The chemistry of good lawn stripes

Discussion in 'Pesticide & Herbicide Application' started by Rayholio, Aug 1, 2008.

  1. Rayholio

    Rayholio LawnSite Bronze Member
    Posts: 1,461

    So, I was wondering, has anyone done any research on what is required chemically to get a good stripe?

    Lets say in fescue.. Is there any chemical combination or product you can use to make the blades bend, and stay in place without damaging them?
     
  2. JDUtah

    JDUtah LawnSite Silver Member
    from UT
    Posts: 2,636

    Haha, I say try C6-H10-O5!
     
  3. Rayholio

    Rayholio LawnSite Bronze Member
    Posts: 1,461

    LOL Starch! I'll have to try that.. heheh
     
  4. rcreech

    rcreech Sponsor
    Male, from OHIO
    Posts: 6,052

    The est thing I have found to do is screw up your fertilizer pattern! :laugh:
     
  5. ICT Bill

    ICT Bill LawnSite Platinum Member
    Posts: 4,115

    Rayholio, I'll send you a sample of our product maybe we could sell it for striping too, at least test it for us

    Just joking
     
  6. Rayholio

    Rayholio LawnSite Bronze Member
    Posts: 1,461

    LOL Geeze.. there has got to be someone with knowledge of what makes grass flexible / brittle / strong..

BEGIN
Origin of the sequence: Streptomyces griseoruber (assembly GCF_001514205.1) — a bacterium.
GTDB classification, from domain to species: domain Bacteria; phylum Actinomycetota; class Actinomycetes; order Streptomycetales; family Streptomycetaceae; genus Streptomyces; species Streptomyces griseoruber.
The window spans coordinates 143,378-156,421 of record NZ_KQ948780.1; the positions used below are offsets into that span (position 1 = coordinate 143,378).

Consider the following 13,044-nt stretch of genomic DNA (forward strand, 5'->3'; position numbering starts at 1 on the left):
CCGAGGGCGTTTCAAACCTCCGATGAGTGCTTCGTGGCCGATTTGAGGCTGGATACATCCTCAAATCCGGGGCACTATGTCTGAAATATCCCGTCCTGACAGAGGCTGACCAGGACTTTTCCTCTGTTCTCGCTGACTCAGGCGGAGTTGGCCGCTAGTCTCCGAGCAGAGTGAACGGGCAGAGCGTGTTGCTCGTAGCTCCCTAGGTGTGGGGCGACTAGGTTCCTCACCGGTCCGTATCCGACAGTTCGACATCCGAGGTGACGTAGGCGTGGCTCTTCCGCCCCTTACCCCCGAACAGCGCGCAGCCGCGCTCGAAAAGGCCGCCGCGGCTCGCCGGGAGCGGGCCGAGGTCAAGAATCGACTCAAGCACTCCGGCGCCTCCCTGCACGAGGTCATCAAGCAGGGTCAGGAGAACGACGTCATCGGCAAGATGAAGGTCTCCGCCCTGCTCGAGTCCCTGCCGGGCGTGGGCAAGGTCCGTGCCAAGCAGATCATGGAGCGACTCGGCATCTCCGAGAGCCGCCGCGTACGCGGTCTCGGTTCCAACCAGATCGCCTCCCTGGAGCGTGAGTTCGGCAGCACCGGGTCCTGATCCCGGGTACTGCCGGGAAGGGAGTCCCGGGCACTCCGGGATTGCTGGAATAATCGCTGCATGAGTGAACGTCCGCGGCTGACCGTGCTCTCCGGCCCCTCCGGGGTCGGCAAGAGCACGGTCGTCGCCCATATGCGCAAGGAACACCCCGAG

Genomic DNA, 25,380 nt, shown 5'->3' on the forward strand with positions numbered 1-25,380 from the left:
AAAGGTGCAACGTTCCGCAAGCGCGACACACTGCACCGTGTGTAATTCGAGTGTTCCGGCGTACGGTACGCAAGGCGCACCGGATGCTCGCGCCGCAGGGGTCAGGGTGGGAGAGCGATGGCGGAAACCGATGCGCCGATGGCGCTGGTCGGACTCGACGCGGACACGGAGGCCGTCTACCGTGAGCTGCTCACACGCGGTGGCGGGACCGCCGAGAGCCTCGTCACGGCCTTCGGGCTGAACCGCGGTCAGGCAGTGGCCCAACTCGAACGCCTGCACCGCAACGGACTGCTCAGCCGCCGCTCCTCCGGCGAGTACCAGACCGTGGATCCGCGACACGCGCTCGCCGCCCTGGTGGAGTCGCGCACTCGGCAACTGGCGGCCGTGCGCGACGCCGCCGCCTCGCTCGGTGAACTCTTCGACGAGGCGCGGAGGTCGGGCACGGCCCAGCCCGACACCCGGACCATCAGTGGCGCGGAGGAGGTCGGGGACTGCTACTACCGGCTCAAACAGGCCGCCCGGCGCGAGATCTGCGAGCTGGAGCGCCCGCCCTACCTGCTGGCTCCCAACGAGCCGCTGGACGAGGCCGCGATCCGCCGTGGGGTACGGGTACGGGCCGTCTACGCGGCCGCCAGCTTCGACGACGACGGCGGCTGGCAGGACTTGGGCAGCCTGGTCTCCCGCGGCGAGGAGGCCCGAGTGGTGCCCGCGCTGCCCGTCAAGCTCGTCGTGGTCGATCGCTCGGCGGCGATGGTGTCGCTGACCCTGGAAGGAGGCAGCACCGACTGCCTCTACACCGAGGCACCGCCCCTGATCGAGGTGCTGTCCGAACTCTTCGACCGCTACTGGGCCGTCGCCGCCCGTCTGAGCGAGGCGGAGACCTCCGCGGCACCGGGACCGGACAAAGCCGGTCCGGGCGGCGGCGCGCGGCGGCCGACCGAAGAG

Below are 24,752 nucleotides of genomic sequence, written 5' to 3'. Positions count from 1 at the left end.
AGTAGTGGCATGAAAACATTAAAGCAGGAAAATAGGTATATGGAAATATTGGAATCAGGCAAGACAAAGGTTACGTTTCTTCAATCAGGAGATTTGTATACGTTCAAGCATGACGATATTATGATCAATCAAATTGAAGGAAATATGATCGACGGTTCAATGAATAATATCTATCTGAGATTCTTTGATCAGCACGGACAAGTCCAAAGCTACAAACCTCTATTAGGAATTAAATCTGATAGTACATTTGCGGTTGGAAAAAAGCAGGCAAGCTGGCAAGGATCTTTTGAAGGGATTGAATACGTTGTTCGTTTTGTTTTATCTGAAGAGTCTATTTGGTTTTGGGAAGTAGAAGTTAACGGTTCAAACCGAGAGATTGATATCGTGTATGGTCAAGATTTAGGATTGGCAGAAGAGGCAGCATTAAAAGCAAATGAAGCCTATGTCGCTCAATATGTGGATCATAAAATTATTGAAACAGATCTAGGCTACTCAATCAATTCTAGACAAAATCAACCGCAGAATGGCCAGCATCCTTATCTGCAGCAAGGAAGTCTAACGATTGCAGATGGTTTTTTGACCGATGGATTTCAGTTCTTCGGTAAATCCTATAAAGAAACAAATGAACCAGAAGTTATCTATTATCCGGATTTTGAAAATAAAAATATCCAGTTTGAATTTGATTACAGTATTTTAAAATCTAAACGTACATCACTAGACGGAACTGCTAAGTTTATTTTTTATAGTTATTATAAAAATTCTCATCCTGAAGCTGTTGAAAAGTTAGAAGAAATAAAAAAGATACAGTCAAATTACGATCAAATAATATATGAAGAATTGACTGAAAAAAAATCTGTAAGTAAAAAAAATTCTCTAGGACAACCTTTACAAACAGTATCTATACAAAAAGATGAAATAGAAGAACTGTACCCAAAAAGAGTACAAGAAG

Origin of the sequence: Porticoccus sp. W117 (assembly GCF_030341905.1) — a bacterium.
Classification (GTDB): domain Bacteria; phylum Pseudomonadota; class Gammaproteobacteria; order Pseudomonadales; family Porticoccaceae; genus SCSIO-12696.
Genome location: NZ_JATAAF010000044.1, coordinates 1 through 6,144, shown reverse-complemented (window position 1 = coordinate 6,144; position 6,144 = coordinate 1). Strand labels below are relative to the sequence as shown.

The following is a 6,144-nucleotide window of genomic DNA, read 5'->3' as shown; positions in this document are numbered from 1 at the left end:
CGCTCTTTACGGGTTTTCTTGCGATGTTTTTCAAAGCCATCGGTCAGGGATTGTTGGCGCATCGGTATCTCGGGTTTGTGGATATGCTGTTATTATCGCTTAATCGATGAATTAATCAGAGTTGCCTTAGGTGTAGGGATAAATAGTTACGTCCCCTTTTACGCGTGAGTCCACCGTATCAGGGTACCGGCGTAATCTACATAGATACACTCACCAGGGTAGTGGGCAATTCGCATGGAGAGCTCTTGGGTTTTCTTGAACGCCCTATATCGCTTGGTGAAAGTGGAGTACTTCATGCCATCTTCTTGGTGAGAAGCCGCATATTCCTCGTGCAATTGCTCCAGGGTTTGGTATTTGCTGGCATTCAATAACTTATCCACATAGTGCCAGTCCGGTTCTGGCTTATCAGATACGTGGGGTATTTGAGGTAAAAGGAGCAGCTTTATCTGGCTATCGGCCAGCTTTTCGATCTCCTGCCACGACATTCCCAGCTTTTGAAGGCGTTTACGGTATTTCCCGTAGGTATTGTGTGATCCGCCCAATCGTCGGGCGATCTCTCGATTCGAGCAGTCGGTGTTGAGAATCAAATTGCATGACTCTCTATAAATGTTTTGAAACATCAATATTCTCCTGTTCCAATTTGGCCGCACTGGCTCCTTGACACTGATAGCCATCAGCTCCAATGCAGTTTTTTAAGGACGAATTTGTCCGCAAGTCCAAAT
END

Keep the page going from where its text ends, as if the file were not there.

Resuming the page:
7. ICT Bill

    ICT Bill LawnSite Platinum Member
    Posts: 4,115

    We were hoping that you would step up to the plate
     
  8. greendoctor

    greendoctor LawnSite Fanatic
    Posts: 9,054

    There are several nutritional elements that make turf flexible or stiff. Supplementing calcium, potassium and silicon will make the leaf and stem tissue much stiffer. For golf and bowling green turf, a common foliar nutrient is potassium silicate. That increases the speed of the green significantly without having to lower the height of cut. Calcium nitrate does it too. If you want soft grass, continue feeding high N and only token amounts of K. I do not go so far as to apply the potassium silicate because none of my clients putt on their lawns. But I do apply potassium nitrate every month and calcium nitrate twice a year on lawns that are not beachfront or growing on a coral base.
     
  9. grassman177

    grassman177 LawnSite Fanatic
    Posts: 9,795

    i have to say you should really not want the grass to lay down too much, it could promote fungus, it is better to stand up as much as possible . i had problems in every lawn where the grass got layed down too much for one reason or another, mostly mowing wet tall turf. just a thought
     
  10. greendoctor

    greendoctor LawnSite Fanatic
    Posts: 9,054

    My lawns do not stripe very well. It is hard to stripe bermuda and zoysia. Also, I manage the nutrients so the turf is "fast" in the USGA parlance. That means high Ca and K. I do not feed high N, iron and a token amount of K. My target for K is up to 6 lb per year.
     

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